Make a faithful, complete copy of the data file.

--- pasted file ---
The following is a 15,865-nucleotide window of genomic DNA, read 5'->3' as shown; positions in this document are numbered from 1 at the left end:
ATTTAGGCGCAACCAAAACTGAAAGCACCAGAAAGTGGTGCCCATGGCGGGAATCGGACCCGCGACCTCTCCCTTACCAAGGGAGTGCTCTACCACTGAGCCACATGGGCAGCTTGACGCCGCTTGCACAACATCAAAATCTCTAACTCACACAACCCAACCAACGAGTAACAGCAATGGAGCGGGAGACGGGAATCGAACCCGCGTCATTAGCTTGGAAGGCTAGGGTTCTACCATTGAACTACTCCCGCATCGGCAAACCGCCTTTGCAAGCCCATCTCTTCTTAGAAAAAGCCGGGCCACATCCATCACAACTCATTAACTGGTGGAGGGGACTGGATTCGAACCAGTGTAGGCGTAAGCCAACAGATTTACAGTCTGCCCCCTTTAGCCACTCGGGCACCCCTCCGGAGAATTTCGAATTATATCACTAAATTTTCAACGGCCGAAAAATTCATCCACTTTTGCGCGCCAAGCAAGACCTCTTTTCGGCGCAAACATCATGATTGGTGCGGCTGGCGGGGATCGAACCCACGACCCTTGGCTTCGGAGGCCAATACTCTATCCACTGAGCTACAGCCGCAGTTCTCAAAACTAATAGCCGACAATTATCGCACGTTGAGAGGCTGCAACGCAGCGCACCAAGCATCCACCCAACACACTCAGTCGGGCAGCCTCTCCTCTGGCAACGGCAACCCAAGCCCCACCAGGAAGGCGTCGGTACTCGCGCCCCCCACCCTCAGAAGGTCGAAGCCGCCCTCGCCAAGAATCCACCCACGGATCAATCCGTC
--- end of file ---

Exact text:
The following is a 15,865-nucleotide window of genomic DNA, read 5'->3' as shown; positions in this document are numbered from 1 at the left end:
ATTTAGGCGCAACCAAAACTGAAAGCACCAGAAAGTGGTGCCCATGGCGGGAATCGGACCCGCGACCTCTCCCTTACCAAGGGAGTGCTCTACCACTGAGCCACATGGGCAGCTTGACGCCGCTTGCACAACATCAAAATCTCTAACTCACACAACCCAACCAACGAGTAACAGCAATGGAGCGGGAGACGGGAATCGAACCCGCGTCATTAGCTTGGAAGGCTAGGGTTCTACCATTGAACTACTCCCGCATCGGCAAACCGCCTTTGCAAGCCCATCTCTTCTTAGAAAAAGCCGGGCCACATCCATCACAACTCATTAACTGGTGGAGGGGACTGGATTCGAACCAGTGTAGGCGTAAGCCAACAGATTTACAGTCTGCCCCCTTTAGCCACTCGGGCACCCCTCCGGAGAATTTCGAATTATATCACTAAATTTTCAACGGCCGAAAAATTCATCCACTTTTGCGCGCCAAGCAAGACCTCTTTTCGGCGCAAACATCATGATTGGTGCGGCTGGCGGGGATCGAACCCACGACCCTTGGCTTCGGAGGCCAATACTCTATCCACTGAGCTACAGCCGCAGTTCTCAAAACTAATAGCCGACAATTATCGCACGTTGAGAGGCTGCAACGCAGCGCACCAAGCATCCACCCAACACACTCAGTCGGGCAGCCTCTCCTCTGGCAACGGCAACCCAAGCCCCACCAGGAAGGCGTCGGTACTCGCGCCCCCCACCCTCAGAAGGTCGAAGCCGCCCTCGCCAAGAATCCACCCACGGATCAATCCGTC